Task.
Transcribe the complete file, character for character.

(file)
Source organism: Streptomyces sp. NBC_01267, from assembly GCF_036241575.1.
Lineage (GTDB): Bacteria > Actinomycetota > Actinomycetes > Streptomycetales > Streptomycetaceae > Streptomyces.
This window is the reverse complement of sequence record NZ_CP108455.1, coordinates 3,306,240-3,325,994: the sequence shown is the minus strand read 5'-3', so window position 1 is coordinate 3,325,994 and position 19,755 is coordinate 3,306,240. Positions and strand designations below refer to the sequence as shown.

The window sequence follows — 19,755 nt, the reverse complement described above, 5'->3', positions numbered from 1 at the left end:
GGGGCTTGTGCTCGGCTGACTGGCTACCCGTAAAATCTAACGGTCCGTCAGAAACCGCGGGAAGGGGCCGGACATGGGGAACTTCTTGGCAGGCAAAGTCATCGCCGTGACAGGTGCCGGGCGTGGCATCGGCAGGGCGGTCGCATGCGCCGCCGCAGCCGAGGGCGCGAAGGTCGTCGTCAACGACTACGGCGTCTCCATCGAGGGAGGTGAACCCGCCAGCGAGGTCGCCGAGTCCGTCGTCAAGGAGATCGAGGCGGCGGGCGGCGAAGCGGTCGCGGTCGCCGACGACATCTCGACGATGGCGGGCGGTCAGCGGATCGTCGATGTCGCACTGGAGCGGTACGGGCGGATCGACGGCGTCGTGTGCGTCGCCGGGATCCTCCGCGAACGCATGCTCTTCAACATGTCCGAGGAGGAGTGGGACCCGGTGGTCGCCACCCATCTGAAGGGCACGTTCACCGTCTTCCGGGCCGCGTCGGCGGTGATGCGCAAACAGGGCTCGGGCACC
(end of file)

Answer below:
Source organism: Streptomyces sp. NBC_01267, from assembly GCF_036241575.1.
Lineage (GTDB): Bacteria > Actinomycetota > Actinomycetes > Streptomycetales > Streptomycetaceae > Streptomyces.
This window is the reverse complement of sequence record NZ_CP108455.1, coordinates 3,306,240-3,325,994: the sequence shown is the minus strand read 5'-3', so window position 1 is coordinate 3,325,994 and position 19,755 is coordinate 3,306,240. Positions and strand designations below refer to the sequence as shown.

The window sequence follows — 19,755 nt, the reverse complement described above, 5'->3', positions numbered from 1 at the left end:
GGGGCTTGTGCTCGGCTGACTGGCTACCCGTAAAATCTAACGGTCCGTCAGAAACCGCGGGAAGGGGCCGGACATGGGGAACTTCTTGGCAGGCAAAGTCATCGCCGTGACAGGTGCCGGGCGTGGCATCGGCAGGGCGGTCGCATGCGCCGCCGCAGCCGAGGGCGCGAAGGTCGTCGTCAACGACTACGGCGTCTCCATCGAGGGAGGTGAACCCGCCAGCGAGGTCGCCGAGTCCGTCGTCAAGGAGATCGAGGCGGCGGGCGGCGAAGCGGTCGCGGTCGCCGACGACATCTCGACGATGGCGGGCGGTCAGCGGATCGTCGATGTCGCACTGGAGCGGTACGGGCGGATCGACGGCGTCGTGTGCGTCGCCGGGATCCTCCGCGAACGCATGCTCTTCAACATGTCCGAGGAGGAGTGGGACCCGGTGGTCGCCACCCATCTGAAGGGCACGTTCACCGTCTTCCGGGCCGCGTCGGCGGTGATGCGCAAACAGGGCTCGGGCACC